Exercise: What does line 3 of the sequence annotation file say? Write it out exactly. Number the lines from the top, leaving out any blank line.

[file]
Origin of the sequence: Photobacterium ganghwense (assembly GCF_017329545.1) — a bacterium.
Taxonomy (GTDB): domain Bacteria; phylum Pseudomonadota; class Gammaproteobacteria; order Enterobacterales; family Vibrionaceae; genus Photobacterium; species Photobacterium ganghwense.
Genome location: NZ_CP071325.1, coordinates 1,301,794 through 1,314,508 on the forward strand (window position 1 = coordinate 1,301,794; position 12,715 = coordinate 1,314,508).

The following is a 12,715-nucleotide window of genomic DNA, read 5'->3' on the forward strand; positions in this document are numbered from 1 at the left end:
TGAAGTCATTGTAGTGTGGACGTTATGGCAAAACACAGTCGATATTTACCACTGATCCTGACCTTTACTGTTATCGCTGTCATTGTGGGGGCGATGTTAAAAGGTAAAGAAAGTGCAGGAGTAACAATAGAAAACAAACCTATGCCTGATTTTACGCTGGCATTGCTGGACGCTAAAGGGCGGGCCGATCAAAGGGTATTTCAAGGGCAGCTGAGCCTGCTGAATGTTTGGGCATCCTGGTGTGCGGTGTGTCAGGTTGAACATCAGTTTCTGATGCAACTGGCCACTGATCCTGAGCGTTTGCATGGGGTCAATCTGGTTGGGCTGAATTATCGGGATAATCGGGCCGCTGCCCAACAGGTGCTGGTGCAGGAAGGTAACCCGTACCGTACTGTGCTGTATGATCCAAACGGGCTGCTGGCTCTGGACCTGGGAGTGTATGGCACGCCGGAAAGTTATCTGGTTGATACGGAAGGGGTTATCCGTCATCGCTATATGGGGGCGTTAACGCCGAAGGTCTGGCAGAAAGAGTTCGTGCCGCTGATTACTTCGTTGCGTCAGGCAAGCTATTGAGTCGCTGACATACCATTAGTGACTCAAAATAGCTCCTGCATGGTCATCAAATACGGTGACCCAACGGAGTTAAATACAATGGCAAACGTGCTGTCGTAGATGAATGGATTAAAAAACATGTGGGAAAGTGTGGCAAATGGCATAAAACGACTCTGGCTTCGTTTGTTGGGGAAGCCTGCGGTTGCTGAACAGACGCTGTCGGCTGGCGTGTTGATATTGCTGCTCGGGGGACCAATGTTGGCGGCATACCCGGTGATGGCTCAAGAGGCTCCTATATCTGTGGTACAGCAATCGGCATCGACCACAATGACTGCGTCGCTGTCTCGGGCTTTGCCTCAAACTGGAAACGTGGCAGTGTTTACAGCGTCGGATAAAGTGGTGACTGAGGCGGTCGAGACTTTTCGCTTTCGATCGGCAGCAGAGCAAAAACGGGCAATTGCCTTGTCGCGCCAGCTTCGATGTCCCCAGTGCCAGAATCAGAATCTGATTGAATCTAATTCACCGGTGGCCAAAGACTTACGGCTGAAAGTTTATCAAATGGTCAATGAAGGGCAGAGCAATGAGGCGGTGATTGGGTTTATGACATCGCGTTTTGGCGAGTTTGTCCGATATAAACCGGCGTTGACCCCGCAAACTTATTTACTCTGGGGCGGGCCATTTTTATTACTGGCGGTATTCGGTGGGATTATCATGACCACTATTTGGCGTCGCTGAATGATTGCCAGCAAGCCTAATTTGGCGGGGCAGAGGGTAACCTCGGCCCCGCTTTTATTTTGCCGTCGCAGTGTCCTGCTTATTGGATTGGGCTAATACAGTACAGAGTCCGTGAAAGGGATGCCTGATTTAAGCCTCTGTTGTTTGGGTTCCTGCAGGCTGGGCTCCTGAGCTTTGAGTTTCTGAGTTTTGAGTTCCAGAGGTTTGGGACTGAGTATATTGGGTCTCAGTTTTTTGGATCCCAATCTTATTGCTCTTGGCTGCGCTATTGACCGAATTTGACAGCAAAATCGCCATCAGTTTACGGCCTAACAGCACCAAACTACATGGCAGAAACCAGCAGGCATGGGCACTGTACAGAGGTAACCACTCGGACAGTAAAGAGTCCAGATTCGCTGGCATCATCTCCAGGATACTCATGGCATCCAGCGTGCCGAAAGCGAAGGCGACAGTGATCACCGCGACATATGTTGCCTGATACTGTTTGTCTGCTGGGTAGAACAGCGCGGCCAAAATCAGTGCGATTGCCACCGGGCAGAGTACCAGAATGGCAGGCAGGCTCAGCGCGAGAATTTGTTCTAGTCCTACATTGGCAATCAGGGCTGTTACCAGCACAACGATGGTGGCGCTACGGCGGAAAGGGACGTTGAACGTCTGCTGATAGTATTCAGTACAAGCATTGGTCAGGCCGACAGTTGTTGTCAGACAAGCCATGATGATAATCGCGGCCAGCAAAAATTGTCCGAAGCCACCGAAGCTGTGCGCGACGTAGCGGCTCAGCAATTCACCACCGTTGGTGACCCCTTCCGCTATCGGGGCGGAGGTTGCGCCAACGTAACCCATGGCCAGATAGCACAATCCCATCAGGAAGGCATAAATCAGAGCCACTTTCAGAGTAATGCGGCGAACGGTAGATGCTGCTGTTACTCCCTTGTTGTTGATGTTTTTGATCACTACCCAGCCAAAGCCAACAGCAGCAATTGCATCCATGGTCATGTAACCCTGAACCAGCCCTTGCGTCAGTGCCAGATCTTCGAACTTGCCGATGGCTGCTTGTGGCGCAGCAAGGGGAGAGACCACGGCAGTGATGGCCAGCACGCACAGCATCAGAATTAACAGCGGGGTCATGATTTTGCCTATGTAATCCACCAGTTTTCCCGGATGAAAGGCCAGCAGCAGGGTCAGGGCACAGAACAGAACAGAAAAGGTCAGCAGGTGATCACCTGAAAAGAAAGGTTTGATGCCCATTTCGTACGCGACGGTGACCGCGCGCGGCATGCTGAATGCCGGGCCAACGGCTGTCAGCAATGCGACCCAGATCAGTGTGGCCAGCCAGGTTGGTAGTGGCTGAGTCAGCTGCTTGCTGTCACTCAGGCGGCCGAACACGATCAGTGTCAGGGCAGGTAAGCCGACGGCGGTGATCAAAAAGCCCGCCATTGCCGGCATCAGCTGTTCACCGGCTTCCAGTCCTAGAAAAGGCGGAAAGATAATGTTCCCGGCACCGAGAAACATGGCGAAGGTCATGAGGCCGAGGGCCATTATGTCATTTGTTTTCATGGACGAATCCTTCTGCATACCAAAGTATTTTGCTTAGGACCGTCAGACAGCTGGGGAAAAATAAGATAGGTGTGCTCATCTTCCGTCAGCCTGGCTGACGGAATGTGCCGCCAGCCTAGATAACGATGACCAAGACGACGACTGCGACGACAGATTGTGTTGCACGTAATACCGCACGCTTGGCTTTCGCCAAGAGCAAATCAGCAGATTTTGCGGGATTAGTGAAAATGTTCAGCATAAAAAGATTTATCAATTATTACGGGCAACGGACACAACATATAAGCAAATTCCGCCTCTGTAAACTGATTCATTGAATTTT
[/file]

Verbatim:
Genome location: NZ_CP071325.1, coordinates 1,301,794 through 1,314,508 on the forward strand (window position 1 = coordinate 1,301,794; position 12,715 = coordinate 1,314,508).